In a more involved example, let’s say a taxpayer files their 2017 tax return on 4/15/18, reflecting a tax liability of $11,906. The normal CSED would be 4/15/28. The taxpayer then files a bankruptcy petition on 5/15/18, and receives a Chapter 7 discharge on 8/15/18. The CSED is suspended for the period of the bankruptcy (92 days) plus six months. Accordingly, the new CSED is 1/12/29. Still fairly straightforward.

Where things often get confusing (for taxpayers as well as for IRS employees calculating the CSED) is when there is an intersection of suspension events. What is important for the taxpayer (as well as the IRS employee calculating the CSED) to know is that more than one case action can suspend the running of the collection statute at the same time. Overlapping suspensions run concurrently; they are not cumulative.

To illustrate this, let’s look at one last example. Taxpayer Rogers owes 1040 taxes for the period ending 12/31/08. The tax assessment date is 06/01/09 which established the original CSED as 06/01/19. Rogers, who is in the Army Reserves, gets called up for combat duty and enters the combat zone on 05/10/14. He subsequently leaves the combat zone on 03/01/15. He submits an offer in compromise on 04/20/15, it is rejected on 10/17/15 and the rejection is not appealed.

Both case actions, entering the combat zone and submitting the offer in compromise, suspend and extend the CSED. The combat zone duty suspends the CSED from 05/10/14 through 03/01/15 plus 180 days (through 08/28/15). Consideration of the offer in compromise suspends the CSED from 04/20/15 through 10/17/15 plus an additional 30 days for the rejection appeal period (through 11/16/15).

However, because these case actions overlap, the CSED will be suspended only from the date Rogers enters the combat zone (TC 500 cc 56 on 05/10/14) through the date the offer in compromise is rejected and the rejection appeal period ends (TC 481 on 11/16/15). In this case, the overlapping of the two case actions (from 04/20/15 to 08/28/15) is considered in the CSED extension only once. If you are a tax geek looking for guidance, see IRM 5.1.19.3(2). As a result of the above, the CSED will be extended 555 days from the original CSED of 06/01/19. The new CSED will be 12/08/20.

Do YOU need help evaluating your CSED?
While you could go through the hassle of calculating your CSED, do you really want to? In this post from our sister site, we talk about some of the nitty-gritty details of the CSED. We also talk about how you can have US calculate the CSED for you for a flat $75 fee for an unlimited number of years. So if you want to know your CSED but don’t feel like calculating it, why not head on over to the other site and shoot us an email or give us a call?

What is the IRS Matching Program?

When a taxpayer earns income, the issuing party will provide them with an IRS form. This may include a Form W2, Form 1099-MISC, Form 1099-DIV, Form 1099-INT, etc. The key thing to remember is that not only does the taxpayer receive this form, but so does the IRS. Well, at some point in time, the IRS runs “checks” to make sure that the income reported on these forms “matches” what is reported on the tax return. If there is a mismatch? Well, let’s just say that the IRS will send you a “love letter” bringing the discrepancy to your attention.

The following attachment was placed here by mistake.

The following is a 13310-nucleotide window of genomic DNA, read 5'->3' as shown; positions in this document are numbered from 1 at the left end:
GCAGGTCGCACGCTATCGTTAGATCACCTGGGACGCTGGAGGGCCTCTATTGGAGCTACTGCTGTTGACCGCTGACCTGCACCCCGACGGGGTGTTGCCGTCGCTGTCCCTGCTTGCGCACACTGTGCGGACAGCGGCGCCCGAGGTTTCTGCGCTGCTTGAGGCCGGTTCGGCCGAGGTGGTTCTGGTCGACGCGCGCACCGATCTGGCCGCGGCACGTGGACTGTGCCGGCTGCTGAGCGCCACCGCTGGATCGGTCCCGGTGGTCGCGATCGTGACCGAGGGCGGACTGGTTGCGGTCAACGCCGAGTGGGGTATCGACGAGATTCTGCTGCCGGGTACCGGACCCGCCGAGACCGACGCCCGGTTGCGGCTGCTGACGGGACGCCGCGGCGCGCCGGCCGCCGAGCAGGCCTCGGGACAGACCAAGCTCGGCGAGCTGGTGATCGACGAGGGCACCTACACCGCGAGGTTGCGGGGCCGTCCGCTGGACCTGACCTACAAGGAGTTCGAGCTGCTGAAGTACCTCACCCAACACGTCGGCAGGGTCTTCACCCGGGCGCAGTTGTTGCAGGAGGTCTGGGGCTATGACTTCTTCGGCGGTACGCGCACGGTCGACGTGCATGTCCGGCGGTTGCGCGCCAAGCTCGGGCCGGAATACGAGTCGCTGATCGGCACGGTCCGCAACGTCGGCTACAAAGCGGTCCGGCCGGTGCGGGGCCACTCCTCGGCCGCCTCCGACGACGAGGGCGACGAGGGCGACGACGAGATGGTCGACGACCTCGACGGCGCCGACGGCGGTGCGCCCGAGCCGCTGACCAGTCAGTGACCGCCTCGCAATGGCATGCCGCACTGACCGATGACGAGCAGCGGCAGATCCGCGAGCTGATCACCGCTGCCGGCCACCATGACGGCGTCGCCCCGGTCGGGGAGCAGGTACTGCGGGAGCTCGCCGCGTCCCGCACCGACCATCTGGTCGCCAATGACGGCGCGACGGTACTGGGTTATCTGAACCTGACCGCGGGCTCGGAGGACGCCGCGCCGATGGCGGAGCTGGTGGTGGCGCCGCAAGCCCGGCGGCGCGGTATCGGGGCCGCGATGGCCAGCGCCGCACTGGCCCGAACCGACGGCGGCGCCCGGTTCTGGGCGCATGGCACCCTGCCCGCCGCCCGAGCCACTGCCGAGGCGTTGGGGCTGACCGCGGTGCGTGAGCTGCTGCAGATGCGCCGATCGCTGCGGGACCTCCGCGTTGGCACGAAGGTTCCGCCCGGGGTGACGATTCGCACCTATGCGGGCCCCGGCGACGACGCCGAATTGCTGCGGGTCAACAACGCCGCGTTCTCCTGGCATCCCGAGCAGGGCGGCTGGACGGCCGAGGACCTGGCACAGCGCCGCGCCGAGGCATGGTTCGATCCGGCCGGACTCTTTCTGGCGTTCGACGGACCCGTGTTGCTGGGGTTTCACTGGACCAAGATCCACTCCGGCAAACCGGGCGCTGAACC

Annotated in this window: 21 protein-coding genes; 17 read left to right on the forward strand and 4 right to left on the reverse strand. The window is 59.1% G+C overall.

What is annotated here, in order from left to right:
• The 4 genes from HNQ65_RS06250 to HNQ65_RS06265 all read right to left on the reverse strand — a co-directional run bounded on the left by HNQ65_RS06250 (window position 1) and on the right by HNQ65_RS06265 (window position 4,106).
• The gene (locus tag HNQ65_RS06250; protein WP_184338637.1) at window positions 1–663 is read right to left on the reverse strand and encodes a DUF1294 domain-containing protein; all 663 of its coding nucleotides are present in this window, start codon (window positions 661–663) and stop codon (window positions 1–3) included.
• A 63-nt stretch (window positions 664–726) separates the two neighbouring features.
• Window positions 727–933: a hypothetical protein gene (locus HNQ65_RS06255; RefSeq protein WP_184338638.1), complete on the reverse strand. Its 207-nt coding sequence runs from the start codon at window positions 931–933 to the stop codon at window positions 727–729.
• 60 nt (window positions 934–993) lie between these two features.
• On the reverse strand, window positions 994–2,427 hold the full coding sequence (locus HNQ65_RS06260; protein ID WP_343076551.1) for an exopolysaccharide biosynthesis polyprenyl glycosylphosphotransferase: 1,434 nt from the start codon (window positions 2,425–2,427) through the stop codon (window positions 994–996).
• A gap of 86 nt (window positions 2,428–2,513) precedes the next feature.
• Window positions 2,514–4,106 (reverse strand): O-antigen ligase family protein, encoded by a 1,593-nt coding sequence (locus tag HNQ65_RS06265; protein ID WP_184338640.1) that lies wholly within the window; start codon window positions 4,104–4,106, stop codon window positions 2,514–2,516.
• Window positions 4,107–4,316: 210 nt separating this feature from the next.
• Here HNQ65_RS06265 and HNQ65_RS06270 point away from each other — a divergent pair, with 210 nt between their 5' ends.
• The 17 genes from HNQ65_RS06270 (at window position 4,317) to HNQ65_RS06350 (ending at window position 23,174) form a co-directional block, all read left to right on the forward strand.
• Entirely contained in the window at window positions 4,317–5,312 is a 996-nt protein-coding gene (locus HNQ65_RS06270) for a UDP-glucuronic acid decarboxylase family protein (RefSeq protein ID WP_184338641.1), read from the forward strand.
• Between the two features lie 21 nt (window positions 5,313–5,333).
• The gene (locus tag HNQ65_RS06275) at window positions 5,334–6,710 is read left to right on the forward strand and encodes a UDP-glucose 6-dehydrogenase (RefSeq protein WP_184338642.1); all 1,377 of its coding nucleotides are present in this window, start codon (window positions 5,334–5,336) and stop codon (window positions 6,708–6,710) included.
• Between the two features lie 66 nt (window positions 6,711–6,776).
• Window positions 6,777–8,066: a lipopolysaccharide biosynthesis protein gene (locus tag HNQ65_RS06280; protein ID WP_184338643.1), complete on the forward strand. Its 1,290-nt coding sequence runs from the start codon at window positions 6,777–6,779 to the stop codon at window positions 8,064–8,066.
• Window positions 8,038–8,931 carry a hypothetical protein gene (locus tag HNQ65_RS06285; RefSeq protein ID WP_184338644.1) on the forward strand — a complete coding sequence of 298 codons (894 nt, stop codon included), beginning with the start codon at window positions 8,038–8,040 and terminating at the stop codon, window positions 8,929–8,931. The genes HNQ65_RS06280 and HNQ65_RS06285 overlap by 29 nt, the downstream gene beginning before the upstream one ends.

Understanding upfront matching

With this program, the IRS scrutinizes income reporting before issuing a taxpayer’s refund via the following steps:

  1. The IRS receives a tax return.
  2. The IRS matches the return against Forms W-2 and/or Forms 1099 that the IRS has received.
  3. If everything matches between the return and the information statements, the IRS releases the refund.
  4. If the IRS finds a mismatch, the IRS freezes the refund and sends a notice to the taxpayer asking for more information to prove their income and withholding.

Understanding CP2000 matching

When a tax return’s information doesn’t match data reported to the Internal Revenue Service by employers, banks and other third parties, the IRS will send a letter to the taxpayer. The letter is called an IRS Notice CP2000, and it gives detailed information about issues the IRS identified and provides steps taxpayers should take to resolve those issues.

This isn’t a formal audit notification, but a notice to see if the taxpayer agrees or disagrees with the proposed tax changes. Taxpayers should respond to the CP2000, usually within 30 days from the date printed on the notice. If a timely response can’t be made, taxpayers need to call the toll-free number shown on the notice and request additional time to respond.

The key thing to note is that CP2000 matching doesn’t typically happen immediately unlike upfront matching. In fact, it often happens months (if not almost a year) after a tax return is filed. Let’s take a look at a 2017 tax return as an example shall we?